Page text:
Years ago, you would have been hard pressed to find specific fund information or even in-depth profiles of partners on most private equity firms’ websites. But a confluence of factors – from the industry’s ongoing institutionalization to the realization firms could better influence public perception by providing more info on their own activities – has prompted more and more GPs to upgrade and enhance their web presence with all kinds of neat information not as easily accessible before.
Industry titans including the The Blackstone Group and The Carlyle Group are considered to be ahead of the curve on the amount of content they provide and in what fashion, (including podcasts and thought leadership videos). In recent months, Carlyle has been revamping its website to now include hundreds of staff bios, more detailed investment case studies and more transparency on its portfolio companies. The website was in part designed to provide everyday visitors a clear rundown of what it is that Carlyle does, says Chris Ullman, Carlyle’s global head of communications, who led the redesign efforts. “We want to give someone in, for example, Montana, who may be reading about a Carlyle investment in their hometown, the ability to easily navigate our website and feel assured in our work,” says Ullman.
Below are some more features GPs may want to consider adding to their own websites:
Provide staff bios: It may seem obvious, but GPs should think about showcasing their in-house talent with short biographies of key personnel and their role within the firm. These bios can include details around past employment, when they joined the firm, academic achievements, boards that they sit on, deals or firm milestones they were associated with and perhaps hyperlinks to papers they’ve written or conferences that they’ve spoken at.
But should bio pages include contact details? Industry PR experts warn that including individual partners' phone numbers and/or email addresses can be a distraction to staff. Instead, a majority of sources recommend in-house media relations specialists and other support staff field calls and channel them to the appropriate person at their discretion. However a minority of sources praise the benefits that access and transparency can bring.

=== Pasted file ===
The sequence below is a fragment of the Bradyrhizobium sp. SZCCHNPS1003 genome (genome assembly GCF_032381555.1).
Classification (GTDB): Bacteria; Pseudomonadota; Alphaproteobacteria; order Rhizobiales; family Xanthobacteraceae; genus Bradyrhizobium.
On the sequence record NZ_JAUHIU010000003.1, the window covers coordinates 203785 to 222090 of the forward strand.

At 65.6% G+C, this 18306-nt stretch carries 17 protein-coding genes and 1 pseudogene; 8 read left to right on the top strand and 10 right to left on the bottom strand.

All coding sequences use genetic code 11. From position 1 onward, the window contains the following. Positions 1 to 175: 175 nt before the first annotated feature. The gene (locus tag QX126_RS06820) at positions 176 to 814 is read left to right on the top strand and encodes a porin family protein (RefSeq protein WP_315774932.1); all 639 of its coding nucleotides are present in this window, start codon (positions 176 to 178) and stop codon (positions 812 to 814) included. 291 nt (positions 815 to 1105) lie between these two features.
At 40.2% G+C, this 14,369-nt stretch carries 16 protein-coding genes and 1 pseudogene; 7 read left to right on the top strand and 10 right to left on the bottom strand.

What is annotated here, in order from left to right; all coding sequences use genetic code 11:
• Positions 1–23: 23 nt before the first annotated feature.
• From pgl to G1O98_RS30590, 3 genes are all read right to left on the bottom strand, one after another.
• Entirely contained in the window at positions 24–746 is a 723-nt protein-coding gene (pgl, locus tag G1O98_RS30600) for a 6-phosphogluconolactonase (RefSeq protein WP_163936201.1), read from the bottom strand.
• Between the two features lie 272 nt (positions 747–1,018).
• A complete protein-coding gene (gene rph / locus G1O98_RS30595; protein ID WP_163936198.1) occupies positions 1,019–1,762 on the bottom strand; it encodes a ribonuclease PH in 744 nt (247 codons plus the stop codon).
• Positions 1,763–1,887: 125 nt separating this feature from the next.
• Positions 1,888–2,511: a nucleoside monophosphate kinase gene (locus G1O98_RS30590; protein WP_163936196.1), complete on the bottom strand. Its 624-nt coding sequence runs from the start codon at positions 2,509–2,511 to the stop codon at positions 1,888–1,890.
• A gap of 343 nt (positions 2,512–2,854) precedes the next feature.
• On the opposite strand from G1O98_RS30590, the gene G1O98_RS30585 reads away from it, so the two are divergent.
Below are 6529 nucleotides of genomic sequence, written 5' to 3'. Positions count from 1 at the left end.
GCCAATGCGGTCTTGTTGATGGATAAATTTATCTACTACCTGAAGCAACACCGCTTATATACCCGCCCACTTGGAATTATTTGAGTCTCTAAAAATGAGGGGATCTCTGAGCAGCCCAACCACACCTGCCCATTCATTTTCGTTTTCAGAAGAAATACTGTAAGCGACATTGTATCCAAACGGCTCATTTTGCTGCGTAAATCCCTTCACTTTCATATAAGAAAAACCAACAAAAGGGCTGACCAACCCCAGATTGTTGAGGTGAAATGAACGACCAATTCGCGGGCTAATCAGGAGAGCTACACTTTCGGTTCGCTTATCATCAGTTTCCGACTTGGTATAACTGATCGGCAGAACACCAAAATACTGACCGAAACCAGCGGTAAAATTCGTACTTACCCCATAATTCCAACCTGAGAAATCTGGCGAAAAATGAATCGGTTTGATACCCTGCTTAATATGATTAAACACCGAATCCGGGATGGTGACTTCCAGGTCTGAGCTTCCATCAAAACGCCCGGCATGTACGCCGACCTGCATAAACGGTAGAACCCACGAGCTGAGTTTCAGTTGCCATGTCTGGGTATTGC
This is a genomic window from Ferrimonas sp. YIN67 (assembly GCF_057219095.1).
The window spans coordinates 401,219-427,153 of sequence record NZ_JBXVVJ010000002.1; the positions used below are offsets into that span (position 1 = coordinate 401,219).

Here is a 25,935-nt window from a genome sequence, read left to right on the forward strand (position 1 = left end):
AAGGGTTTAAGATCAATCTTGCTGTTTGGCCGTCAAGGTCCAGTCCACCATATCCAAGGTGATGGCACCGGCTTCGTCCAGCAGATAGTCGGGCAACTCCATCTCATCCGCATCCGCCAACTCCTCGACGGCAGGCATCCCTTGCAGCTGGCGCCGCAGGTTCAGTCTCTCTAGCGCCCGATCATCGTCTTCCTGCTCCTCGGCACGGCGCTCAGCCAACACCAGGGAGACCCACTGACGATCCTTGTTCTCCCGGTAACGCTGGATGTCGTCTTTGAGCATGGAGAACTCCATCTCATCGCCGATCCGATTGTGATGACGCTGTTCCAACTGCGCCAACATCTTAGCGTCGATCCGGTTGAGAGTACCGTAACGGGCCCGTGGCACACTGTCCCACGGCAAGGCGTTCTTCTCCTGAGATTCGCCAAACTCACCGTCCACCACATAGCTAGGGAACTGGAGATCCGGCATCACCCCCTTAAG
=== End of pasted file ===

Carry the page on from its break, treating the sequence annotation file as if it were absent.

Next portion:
Mention your firm's history: When was the firm founded? Who are its founders? When did it open additional offices or launch new initiatives? Again, it may seem obvious, but these are key pieces of information to include – even better if you can do it by way of a nicely arranged timeline or providing key milestones with dates.
Use plain English where possible: It isn’t just industry professionals who Google private equity firms. For instance, a city council member may want to learn more about the buyout shop that intends to take control of the local manufacturing plant. Providing your investment philosophy and other website content in a way that is accessible to audiences not familiar with industry jargon widens your firm’s message to a larger audience.
Keep the news/award section fresh: A number of firms have added these sections to their websites, but fail to keep them populated or up-to-date, which can make both the site and the GP seem stale and inactive. Press releases issued by the firm as well as portfolio companies should be accessible, as should links to relevant news articles, guest columns penned for media outlets and even clips of partners’ TV appearances.
Highlight your successes: Has your firm been voted ‘Secondary Investor of the Year’? Won kudos in Private Equity International’s Operational Excellence Awards? Been given pats on the back by various associations or even governments? Don’t be afraid to list your plaudits clearly – but be mindful about how recently they were awarded. A list of old awards, with no recent additions, can give the impression of a firm losing steam.
Consider language options: Firms with a global presence should weigh the pros and cons of including language options to their websites. The Blackstone Group’s website for instance allows visitors to navigate in English, Chinese or Japanese.Multilingual websites can increase your visibility in foreign markets where English is not as widely spoken, but maintaining a language option feature can be difficult. Anything changed to the English side of the site needs to be relayed to staff responsible for maintaining the Japanese content for instance.
Create a blog: Partners who contribute to a blog or commentary section aren’t just spinning their wheels. Such items can help establish a certain degree of expertise in an area and gives the firm an opportunity to convey that specialist knowledge to a group of people who may be less familiar with private equity and venture capital. The right commentary can draw people in, increasing web traffic, and in turn possibly create proprietary deal flow.
Showcase your work: At a time when every GP seems to be touting their operation capabilities, it can make sense to prove your value-add skills with case studies of exits or operational work. Doing so allows the firm to demonstrate how portfolio companies are taken to the next level without relying on financial engineering.
Outline your ESG and CSR policies: Clearly explaining how the firm approaches environmental, social and governance (ESG) issues – as well as any corporate social responsibility (CSR) and charity programs – can go a long way in terms of winning over stakeholders or the general public wary of private equity ownership. Some firms, such as Kohlberg Kravis Roberts and 3i Group, actually have standalone websites for these purposes.